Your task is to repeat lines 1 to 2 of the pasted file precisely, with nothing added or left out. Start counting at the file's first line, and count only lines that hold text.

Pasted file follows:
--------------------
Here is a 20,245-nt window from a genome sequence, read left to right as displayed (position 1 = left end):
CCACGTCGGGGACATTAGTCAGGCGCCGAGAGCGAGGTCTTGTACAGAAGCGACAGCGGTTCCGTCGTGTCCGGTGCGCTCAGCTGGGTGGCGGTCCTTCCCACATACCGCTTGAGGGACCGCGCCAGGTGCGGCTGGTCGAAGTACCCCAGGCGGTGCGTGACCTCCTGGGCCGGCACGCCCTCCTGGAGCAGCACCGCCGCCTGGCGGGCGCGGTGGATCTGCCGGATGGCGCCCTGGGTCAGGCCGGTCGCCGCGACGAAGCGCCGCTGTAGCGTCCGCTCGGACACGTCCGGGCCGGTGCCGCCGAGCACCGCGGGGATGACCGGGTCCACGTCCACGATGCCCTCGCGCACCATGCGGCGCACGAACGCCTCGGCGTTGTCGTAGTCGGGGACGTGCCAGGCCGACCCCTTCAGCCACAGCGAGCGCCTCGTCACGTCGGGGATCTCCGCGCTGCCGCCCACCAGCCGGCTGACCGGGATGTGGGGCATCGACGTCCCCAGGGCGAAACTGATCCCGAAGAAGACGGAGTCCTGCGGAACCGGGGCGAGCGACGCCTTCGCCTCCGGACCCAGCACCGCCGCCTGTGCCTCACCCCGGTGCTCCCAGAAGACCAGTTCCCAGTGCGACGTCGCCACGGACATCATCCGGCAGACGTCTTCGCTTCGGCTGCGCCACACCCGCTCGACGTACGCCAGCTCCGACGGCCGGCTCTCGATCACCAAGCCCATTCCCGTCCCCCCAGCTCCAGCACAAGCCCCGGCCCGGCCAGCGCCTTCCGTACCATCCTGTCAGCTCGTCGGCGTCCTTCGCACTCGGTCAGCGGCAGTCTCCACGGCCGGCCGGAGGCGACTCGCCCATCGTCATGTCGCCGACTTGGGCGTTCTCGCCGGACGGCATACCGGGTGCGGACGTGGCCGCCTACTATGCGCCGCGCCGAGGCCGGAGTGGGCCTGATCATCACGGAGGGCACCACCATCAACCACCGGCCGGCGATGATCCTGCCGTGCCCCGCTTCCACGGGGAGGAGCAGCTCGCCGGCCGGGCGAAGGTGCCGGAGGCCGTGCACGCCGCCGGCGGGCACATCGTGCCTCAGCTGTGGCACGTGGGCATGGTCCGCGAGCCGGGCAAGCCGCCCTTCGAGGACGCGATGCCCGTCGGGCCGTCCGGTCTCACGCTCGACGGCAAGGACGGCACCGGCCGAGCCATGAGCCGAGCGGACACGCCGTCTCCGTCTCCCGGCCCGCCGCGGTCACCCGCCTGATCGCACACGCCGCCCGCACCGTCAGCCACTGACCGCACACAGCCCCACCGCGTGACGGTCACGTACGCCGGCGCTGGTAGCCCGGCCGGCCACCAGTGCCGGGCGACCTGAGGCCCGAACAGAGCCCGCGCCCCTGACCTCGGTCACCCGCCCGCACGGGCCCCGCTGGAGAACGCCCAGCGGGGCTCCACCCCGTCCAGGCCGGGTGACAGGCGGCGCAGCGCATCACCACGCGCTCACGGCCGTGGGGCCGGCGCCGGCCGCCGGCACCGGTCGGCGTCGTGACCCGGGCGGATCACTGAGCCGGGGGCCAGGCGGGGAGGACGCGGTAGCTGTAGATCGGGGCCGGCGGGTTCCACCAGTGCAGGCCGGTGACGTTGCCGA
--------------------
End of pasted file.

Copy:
Here is a 20,245-nt window from a genome sequence, read left to right as displayed (position 1 = left end):
CCACGTCGGGGACATTAGTCAGGCGCCGAGAGCGAGGTCTTGTACAGAAGCGACAGCGGTTCCGTCGTGTCCGGTGCGCTCAGCTGGGTGGCGGTCCTTCCCACATACCGCTTGAGGGACCGCGCCAGGTGCGGCTGGTCGAAGTACCCCAGGCGGTGCGTGACCTCCTGGGCCGGCACGCCCTCCTGGAGCAGCACCGCCGCCTGGCGGGCGCGGTGGATCTGCCGGATGGCGCCCTGGGTCAGGCCGGTCGCCGCGACGAAGCGCCGCTGTAGCGTCCGCTCGGACACGTCCGGGCCGGTGCCGCCGAGCACCGCGGGGATGACCGGGTCCACGTCCACGATGCCCTCGCGCACCATGCGGCGCACGAACGCCTCGGCGTTGTCGTAGTCGGGGACGTGCCAGGCCGACCCCTTCAGCCACAGCGAGCGCCTCGTCACGTCGGGGATCTCCGCGCTGCCGCCCACCAGCCGGCTGACCGGGATGTGGGGCATCGACGTCCCCAGGGCGAAACTGATCCCGAAGAAGACGGAGTCCTGCGGAACCGGGGCGAGCGACGCCTTCGCCTCCGGACCCAGCACCGCCGCCTGTGCCTCACCCCGGTGCTCCCAGAAGACCAGTTCCCAGTGCGACGTCGCCACGGACATCATCCGGCAGACGTCTTCGCTTCGGCTGCGCCACACCCGCTCGACGTACGCCAGCTCCGACGGCCGGCTCTCGATCACCAAGCCCATTCCCGTCCCCCCAGCTCCAGCACAAGCCCCGGCCCGGCCAGCGCCTTCCGTACCATCCTGTCAGCTCGTCGGCGTCCTTCGCACTCGGTCAGCGGCAGTCTCCACGGCCGGCCGGAGGCGACTCGCCCATCGTCATGTCGCCGACTTGGGCGTTCTCGCCGGACGGCATACCGGGTGCGGACGTGGCCGCCTACTATGCGCCGCGCCGAGGCCGGAGTGGGCCTGATCATCACGGAGGGCACCACCATCAACCACCGGCCGGCGATGATCCTGCCGTGCCCCGCTTCCACGGGGAGGAGCAGCTCGCCGGCCGGGCGAAGGTGCCGGAGGCCGTGCACGCCGCCGGCGGGCACATCGTGCCTCAGCTGTGGCACGTGGGCATGGTCCGCGAGCCGGGCAAGCCGCCCTTCGAGGACGCGATGCCCGTCGGGCCGTCCGGTCTCACGCTCGACGGCAAGGACGGCACCGGCCGAGCCATGAGCCGAGCGGACACGCCGTCTCCGTCTCCCGGCCCGCCGCGGTCACCCGCCTGATCGCACACGCCGCCCGCACCGTCAGCCACTGACCGCACACAGCCCCACCGCGTGACGGTCACGTACGCCGGCGCTGGTAGCCCGGCCGGCCACCAGTGCCGGGCGACCTGAGGCCCGAACAGAGCCCGCGCCCCTGACCTCGGTCACCCGCCCGCACGGGCCCCGCTGGAGAACGCCCAGCGGGGCTCCACCCCGTCCAGGCCGGGTGACAGGCGGCGCAGCGCATCACCACGCGCTCACGGCCGTGGGGCCGGCGCCGGCCGCCGGCACCGGTCGGCGTCGTGACCCGGGCGGATCACTGAGCCGGGGGCCAGGCGGGGAGGACGCGGTAGCTGTAGATCGGGGCCGGCGGGTTCCACCAGTGCAGGCCGGTGACGTTGCCGA